Education Features

Sponsorship needed for award-winning NT students

Pothik Vincent Mondol, Monishi Rangchak Tripura, and Mohammad Niyaz Hasan have completed a project that could significantly reduce energy use and emissions in Australian classrooms. Now, having already won an award at the Australian Science and Engineering Fair (AUSSEF), the three Year 12 students from Darwin High School need to raise $30,000 to attend the Regeneron International Science and Engineering Fair (ISEF) in Los Angeles from May 11–17, 2024.

AUSSEF Fair Director Stuart Garth shares results of the project with HVAC&R News.

Living in the sweltering heat and humidity of Darwin, the three students spent four months looking at ways of increasing the sustainability of their high school. They did this by investigating whether ceiling fans used in tandem with air conditioning units could lead to better cooling outcomes that used less electricity. The trio successfully minimised the energy consumption of a classroom by increasing the ceiling fan speed and running the more energy-intensive air conditioners at a higher temperature.

Methodology

With classroom air conditioning being centrally controlled at Darwin High School, the team used two demountable classrooms at Good Shepherd Lutheran College to perform their major experiment. Using TWL-1S thermal sensors, on loan from the CSIRO, they took temperature and windspeed measurements at 1m increments across the width (five locations) and length (eight locations) of the classroom, making a total of 40 measurements for each trial.

They performed different trial iterations for integral air conditioner settings between 24–29°C and different fan speeds. Each measurement was at a set height from the ground and the experiment, with all its temperature and windspeed permutations, was repeated twice more, then replicated in the second classroom.

The three students at work.

Mapping “feels like” data

The students then generated contour maps of the predicted mean vote (PMV), which showed the predicted measure of what ambient conditions would be perceived to be comfortable for people. In accordance with ANSI/ASHRAE Standard 55, PMV or “feels-like heat index” calculations were made using the average wind speed and globe temperature measurements taken at each data point for each trial iteration, as well as factors including the dry ambient temperature, relative humidity, and the metabolic rates of individuals. The results for each triplicate trial were similar, as were the results from the two different demountable classrooms.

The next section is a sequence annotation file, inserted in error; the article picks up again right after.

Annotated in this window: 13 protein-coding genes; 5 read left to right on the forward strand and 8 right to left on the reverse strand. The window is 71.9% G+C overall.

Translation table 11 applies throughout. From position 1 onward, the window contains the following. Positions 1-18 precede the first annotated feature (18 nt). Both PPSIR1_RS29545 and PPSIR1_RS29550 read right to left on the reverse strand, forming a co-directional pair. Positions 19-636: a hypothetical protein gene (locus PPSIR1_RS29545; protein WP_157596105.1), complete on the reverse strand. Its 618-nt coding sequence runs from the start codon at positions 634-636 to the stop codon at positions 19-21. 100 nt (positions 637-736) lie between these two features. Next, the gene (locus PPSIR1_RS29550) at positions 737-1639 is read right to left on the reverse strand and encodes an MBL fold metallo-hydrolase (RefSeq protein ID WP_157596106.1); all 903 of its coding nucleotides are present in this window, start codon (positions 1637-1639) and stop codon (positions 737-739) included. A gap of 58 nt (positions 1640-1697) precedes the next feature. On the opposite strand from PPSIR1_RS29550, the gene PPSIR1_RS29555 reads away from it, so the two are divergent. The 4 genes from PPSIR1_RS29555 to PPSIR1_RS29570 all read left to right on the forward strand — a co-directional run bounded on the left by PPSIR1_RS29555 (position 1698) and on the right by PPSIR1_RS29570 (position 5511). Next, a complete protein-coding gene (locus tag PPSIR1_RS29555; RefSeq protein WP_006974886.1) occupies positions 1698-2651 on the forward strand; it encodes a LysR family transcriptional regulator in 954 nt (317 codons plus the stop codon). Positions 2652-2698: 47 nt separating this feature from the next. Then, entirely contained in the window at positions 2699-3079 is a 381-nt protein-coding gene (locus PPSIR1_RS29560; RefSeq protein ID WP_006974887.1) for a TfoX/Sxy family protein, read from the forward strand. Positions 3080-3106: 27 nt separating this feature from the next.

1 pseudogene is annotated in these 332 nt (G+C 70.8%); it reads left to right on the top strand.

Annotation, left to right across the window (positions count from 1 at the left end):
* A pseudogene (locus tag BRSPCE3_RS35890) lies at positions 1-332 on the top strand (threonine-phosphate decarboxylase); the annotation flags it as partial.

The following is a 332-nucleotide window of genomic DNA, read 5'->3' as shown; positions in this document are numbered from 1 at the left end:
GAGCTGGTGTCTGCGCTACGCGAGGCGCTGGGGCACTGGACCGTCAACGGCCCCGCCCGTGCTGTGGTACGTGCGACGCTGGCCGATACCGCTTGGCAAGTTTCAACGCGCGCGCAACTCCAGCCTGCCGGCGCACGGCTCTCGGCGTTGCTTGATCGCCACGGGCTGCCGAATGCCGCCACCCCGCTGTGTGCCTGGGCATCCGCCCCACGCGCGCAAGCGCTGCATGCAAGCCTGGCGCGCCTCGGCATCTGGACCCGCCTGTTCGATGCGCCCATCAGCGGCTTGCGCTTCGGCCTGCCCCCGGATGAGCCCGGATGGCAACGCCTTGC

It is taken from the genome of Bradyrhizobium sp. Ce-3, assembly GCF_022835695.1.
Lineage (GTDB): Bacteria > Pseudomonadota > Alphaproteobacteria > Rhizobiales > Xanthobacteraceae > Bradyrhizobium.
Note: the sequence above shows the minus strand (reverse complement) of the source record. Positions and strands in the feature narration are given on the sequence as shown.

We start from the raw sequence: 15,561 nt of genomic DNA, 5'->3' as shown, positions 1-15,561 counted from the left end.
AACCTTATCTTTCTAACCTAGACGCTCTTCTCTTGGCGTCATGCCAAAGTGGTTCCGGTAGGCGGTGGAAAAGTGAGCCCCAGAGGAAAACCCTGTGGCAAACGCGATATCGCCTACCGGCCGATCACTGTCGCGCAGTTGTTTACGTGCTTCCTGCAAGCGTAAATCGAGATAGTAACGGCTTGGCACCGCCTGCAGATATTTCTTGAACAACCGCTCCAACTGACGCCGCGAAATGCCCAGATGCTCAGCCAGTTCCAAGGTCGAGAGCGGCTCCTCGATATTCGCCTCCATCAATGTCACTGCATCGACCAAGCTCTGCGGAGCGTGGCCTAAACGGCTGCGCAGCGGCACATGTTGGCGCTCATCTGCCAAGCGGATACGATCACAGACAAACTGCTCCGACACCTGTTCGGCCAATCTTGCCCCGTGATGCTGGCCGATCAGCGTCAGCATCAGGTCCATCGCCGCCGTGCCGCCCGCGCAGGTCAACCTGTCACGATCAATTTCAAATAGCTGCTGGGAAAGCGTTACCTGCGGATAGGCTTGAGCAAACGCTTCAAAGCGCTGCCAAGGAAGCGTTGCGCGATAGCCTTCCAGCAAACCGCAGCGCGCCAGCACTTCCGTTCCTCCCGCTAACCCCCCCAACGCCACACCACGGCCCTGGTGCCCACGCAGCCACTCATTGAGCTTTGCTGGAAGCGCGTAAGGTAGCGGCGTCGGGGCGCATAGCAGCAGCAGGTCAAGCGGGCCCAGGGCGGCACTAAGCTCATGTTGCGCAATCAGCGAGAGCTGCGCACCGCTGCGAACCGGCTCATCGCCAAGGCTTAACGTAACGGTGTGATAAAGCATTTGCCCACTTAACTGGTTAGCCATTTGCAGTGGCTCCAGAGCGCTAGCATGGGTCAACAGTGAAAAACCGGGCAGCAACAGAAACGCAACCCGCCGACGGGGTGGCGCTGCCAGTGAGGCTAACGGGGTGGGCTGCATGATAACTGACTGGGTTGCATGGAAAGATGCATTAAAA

Optimising thermal settings

Optimal thermal conditions occur when the average PMV value for the room is closest to zero, as indicated by teal in the contour diagrams. This occurred with air conditioning at 28°C and the fans on their highest setting. This is a much more energy-efficient arrangement than the typical 22–24°C air conditioning settings used in most classroom and commercial settings.

PMV readings for air conditioner settings of 24°C, 26°C, 28°C, and 29°C (from left to right), with the ceiling fans speed on their highest setting.

Real-world applicability

The Darwin students’ project has already been recognised at an international student science fair, held in Brisbane. It won the “real-world applicability” award for combatting the world’s energy and greenhouse gas crisis.

Their optimised settings in a demountable classroom save over $310 and 992kg of CO2 emissions annually per classroom. With a large percentage of demountable classrooms in remote and very remote Northern Territory schools and a total of 16,000 demountable classrooms Australia-wide, the potential energy expenditure savings and carbon emission reductions of their findings are quite significant.

“The work behind this project has taught me more than just science, it has taught me to persevere in the face of challenges and to enjoy myself when those little discoveries are made,” Tripura says.

Most importantly, this project has made me realise the work we do at school can have an impact on the world.

“From coming up with an insane idea at 2am on a school night to presenting this idea at an International Student Science Fair and winning the Real-World Application Award, we believe our research is groundbreaking in this field.”

The biggest challenge

Despite being selected as one of the top nine school STEM projects in the Australian Science and Engineering Fair (AUSSEF), the students need sponsorship of $10,000 each to attend this once-in-a-lifetime ISEF event.

Sponsorships from two research institutions, two building companies and an international engagement grant from the Australian government has so far covered the expenses of four other ISEF student projects and two chaperones. However, AUSSEF still needs funding to cover the expenses of the remaining five student projects, including $30,000 for these three Northern Territory students. If this $30,000 funding is not realised by the end of March, these students will not be able to attend.

You can contact the AUSSEF Coordinator Stuart Garth at info@aussef.com.au if you or your company are able to support these amazing students. You could sponsor the whole team, one team member, or make a partial contribution to their cause. Alternatively, you can make a tax-deductible donation directly to AUSSEF.

If you’re impressed by what Mohammad, Monishi, and Pothik have achieved, voice your support for them in the comment section below!

One Reply to “Sponsorship needed for award-winning NT students

  1. This is a good news story from these boys in Darwin.
    Can’t have enough good minds looking for any possible energy efficiencies in our industry. Hope they continue on and make their careers in HVAC!

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